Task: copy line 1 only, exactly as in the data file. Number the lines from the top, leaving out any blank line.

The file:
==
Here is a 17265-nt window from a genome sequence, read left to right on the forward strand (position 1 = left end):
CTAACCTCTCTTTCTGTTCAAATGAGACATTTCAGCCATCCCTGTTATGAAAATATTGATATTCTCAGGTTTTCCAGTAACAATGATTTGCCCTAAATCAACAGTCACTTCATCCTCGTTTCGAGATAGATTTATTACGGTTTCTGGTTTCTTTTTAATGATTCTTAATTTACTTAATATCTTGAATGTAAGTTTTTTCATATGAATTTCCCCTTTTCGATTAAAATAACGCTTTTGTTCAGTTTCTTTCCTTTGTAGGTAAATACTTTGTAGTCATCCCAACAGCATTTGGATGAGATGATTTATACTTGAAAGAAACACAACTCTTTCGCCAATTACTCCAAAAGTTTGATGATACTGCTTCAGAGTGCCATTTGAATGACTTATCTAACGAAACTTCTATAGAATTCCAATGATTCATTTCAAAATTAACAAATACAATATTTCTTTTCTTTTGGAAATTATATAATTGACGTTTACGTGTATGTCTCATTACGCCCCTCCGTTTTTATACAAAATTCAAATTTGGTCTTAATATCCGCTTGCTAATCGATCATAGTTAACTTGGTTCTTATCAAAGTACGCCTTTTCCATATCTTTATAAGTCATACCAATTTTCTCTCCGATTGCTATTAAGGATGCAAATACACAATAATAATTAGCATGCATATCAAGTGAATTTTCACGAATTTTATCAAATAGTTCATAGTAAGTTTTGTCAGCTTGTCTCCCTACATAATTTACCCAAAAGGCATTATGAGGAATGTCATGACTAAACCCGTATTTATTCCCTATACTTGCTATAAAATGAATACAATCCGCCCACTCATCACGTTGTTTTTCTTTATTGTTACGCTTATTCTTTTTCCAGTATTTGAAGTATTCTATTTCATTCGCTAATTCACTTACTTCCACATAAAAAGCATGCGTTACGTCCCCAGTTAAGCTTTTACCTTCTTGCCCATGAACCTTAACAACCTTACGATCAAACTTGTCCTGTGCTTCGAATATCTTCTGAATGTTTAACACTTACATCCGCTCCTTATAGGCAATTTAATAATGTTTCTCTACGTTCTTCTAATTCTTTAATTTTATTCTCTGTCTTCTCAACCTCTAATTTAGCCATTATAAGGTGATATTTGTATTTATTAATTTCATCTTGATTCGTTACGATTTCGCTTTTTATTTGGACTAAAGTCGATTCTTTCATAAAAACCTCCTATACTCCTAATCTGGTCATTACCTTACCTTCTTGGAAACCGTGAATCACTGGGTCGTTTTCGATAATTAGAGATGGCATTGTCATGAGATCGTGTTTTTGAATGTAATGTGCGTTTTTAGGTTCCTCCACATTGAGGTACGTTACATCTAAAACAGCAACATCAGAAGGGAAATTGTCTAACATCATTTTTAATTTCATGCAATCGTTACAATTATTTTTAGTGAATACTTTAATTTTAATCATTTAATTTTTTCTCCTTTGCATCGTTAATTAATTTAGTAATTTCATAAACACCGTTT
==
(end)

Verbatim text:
Here is a 17265-nt window from a genome sequence, read left to right on the forward strand (position 1 = left end):